Cell Shape and Movement
How do Cancer Cells Adopt Different Shapes During Metastasis?
The migration of cells is an essential event during organism development and for many functions in the adult organism. For example immune cells have to migrate to sites of infection in order to eradicate bacteria or viruses. Abnormalities of cell migration are also characteristic of disease processes such as inflammatory diseases or metastatic cancers.
In both normal and pathological settings, cells must reorganize their cell shape in highly dynamic and orchestrated manners in order to migrate. Molecules called Rho-family GTPases act as biochemical switches that couple cytoskeletal organization to distinct environmental signals regulate these shape changes. Rho guanine nucleotide exchange factors (RhoGEFs) and Rho GTPase activating proteins (RhoGAPs) are the principal regulators of Rho-family GTPases.
But the specific signals that activate or inhibit RhoGEFs and RhoGAPs, as well which RhoGTPases are their in vivo targets are largely unknown. Moreover, the downstream effectors of Rho signaling which link Rho activity to specific changes in cell shape (e.g. retraction, or the formations of protrusions and lammelipodia) are poorly understood.
We using are high-throughput combinatorial RNAi screening methods where cell shape is used as a phenotypic readout to identify both upstream regulators and downstream effectors of Rho signaling on a systems-level.
Through previously performed genome scale RNAi screens we have determined the contribution of all RhoGEFs, RhoGAPs, RhoGTPases, kinases, phosphatases, and transcription factors to cell shape. Each gene is assigned a Quantitative Morphological Signature (QMS) which a multi-dimensional vector describing the effects of gene inhibition on morphology.
We are now systematically inhibiting all Rho components in combination with all other, as well as with all known kinases, phosphatases, and transcription factors to determine quantitative genetic interactions that underpin cell shape.
These screens can be used to identify both specific and general regulators of individual Rho components and thus provide novel insight as to how Rho-family GTPase activity is tailored resulting in specific phenotypic output in diverse environmental conditions.
Importantly, performing combinatorial screens with quantitative morphology as a readout requires the development of new computational methods to determine epistastic relationships.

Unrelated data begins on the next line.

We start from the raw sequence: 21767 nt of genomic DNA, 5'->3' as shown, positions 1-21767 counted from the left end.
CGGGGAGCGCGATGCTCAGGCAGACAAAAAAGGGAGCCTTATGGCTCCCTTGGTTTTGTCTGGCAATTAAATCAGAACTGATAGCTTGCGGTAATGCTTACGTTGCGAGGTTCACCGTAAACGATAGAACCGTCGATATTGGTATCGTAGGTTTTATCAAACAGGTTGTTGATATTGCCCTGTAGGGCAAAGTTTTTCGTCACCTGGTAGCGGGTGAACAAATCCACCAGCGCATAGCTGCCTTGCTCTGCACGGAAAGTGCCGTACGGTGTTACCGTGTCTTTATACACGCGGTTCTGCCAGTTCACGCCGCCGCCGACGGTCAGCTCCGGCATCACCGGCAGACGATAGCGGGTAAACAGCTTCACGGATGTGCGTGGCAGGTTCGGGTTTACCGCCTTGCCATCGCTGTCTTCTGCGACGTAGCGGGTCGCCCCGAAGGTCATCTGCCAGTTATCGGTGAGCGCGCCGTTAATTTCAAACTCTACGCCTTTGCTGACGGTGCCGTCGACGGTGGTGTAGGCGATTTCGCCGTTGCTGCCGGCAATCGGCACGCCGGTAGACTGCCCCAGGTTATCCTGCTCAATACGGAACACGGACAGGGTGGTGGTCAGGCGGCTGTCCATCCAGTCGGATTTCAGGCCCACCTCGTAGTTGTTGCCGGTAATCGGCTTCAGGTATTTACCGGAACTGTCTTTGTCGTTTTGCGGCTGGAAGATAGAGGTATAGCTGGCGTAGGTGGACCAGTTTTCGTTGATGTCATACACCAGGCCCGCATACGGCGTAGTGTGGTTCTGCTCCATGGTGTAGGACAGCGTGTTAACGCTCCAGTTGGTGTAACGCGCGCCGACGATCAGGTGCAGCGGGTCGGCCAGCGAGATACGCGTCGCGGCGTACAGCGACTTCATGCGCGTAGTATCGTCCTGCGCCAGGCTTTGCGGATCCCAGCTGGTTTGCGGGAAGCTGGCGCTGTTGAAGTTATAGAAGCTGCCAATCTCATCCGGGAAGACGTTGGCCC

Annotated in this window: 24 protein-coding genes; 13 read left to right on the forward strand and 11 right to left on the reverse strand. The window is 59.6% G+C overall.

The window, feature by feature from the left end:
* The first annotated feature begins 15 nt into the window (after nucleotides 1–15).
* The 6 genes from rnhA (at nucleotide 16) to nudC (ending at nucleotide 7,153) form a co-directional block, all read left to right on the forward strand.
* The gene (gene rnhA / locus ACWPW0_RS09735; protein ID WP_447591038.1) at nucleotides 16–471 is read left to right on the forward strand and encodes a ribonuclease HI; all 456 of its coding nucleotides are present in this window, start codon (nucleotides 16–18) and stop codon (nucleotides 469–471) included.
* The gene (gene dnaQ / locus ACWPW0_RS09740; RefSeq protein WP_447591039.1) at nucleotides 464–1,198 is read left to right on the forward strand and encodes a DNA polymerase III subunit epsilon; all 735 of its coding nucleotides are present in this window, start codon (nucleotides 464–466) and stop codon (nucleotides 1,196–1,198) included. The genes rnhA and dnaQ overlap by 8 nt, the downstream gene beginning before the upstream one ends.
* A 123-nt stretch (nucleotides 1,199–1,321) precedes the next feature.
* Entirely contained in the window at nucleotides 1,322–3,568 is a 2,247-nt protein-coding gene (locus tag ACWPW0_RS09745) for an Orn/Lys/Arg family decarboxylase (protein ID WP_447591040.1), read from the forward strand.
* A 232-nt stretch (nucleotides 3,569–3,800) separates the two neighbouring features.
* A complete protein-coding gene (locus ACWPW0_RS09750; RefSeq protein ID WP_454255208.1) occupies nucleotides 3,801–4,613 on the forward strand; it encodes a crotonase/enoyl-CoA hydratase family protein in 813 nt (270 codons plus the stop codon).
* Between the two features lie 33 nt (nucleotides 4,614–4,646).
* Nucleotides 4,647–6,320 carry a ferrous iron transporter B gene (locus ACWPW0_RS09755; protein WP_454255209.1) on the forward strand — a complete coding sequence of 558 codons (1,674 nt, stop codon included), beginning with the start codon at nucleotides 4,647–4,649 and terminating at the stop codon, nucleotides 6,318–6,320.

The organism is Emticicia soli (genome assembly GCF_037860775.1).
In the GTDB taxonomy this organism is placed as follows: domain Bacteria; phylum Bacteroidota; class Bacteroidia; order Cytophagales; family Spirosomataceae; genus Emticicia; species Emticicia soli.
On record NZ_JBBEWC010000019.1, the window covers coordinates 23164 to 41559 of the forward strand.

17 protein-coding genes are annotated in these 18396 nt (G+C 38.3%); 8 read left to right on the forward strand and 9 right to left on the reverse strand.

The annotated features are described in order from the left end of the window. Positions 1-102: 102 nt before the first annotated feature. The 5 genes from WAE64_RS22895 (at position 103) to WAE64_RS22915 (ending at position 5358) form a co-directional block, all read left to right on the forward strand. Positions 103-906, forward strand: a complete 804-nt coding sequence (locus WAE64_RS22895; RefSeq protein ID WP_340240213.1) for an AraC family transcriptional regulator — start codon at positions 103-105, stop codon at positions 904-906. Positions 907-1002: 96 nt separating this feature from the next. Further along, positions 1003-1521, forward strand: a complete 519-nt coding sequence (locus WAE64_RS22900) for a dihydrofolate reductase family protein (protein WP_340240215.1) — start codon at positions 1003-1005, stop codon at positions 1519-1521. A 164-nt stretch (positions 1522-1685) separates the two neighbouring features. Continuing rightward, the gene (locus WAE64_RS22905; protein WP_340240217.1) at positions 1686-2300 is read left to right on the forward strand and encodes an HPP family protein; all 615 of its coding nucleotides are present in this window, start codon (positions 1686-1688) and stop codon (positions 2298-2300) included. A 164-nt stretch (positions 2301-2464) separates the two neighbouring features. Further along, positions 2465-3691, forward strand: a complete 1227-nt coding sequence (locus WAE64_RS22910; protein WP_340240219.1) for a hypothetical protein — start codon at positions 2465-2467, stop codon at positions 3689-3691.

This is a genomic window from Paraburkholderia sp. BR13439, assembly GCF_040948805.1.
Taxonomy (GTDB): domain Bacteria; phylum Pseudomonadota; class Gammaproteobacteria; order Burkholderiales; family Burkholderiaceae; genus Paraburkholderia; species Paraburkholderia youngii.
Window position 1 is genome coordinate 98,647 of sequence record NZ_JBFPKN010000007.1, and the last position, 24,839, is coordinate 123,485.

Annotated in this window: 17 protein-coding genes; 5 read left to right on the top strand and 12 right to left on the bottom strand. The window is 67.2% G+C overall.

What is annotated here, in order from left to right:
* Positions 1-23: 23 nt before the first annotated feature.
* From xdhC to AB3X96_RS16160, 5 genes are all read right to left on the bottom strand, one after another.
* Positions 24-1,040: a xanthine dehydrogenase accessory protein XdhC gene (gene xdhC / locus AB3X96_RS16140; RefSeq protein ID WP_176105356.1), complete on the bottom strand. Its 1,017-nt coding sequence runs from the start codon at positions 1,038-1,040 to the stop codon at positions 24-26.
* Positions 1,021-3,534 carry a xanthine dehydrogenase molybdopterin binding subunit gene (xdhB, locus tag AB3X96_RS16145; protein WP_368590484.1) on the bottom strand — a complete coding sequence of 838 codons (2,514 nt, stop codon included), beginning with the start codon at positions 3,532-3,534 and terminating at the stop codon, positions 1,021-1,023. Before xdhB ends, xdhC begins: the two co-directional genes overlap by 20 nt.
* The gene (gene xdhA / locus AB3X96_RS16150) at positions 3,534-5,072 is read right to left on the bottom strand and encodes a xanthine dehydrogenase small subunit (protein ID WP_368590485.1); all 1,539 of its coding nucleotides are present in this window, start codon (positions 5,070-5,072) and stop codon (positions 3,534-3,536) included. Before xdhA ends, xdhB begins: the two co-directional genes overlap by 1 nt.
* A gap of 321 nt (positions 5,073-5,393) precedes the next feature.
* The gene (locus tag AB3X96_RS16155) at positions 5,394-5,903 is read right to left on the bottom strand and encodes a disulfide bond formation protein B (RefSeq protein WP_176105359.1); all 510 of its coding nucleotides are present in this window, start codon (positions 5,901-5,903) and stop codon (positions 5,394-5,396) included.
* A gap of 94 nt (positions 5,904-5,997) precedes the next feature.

In collaboration with the Berger laboratory (Massachusetts Institute of Technology, Cambridge USA) and the Wong laboratory (Methodist Research Institute, Houston USA) we are continuing to develop these methods and have validated their use in preliminary studies.
What Genes are Responsible for Metastasis?
Complex and highly coordinated changes in morphology occur during cancer cell metastasis. For example, metastatic cancer cells of epithelial origin lose cell-cell contacts and apical-basal polarity, engage once-dormant migratory machinery, remodel the extracellular matrix (ECM) and dynamically regulate integrin-based adhesion.
Importantly, while there are common morphological aspects of metastasis, cells may also alternate between distinct modes of migration, such as mesenchymal versus amoeboid. Understanding how signaling networks that control shape are differentially rewired during oncogenesis is critical for developing safe and effective therapeutics.
Given the recent advances in genomic profiling, we have an unprecedented opportunity to describe the genotype of cancer cells. However, a major challenge in the post-genomic era is to understand which genetic alterations are truly drivers of cancer cell phenotypes. For example, it is not clear which transcriptional changes underpin the ability of metastatic cells to migrate and invade secondary tissues.
A number of studies have identified potential “master” regulators of metastatic phenotypes such as Twist, and RhoC, but the list of downstream effectors that lead to cell shape changes remains far from complete.
One well-characterized example of a link between metastatic cell genotype and phenotype is the switch from E-cadherin to N-cadherin expression that results in a loss of cell-cell contacts and mesenchymal morphology in certain epithelial lines. But we hypothesize there are many more unknown genetic changes that are essential for the morphogenesis of metastatic cells.
We are using methods we have previously developed in order to quantify cell shape in parallel with genome-wide microarray and comparative genomic hybridization techniques to determine how specific, quantitative differences in cell morphology in both 2D and 3D are driven by changes in gene expression and copy number variation.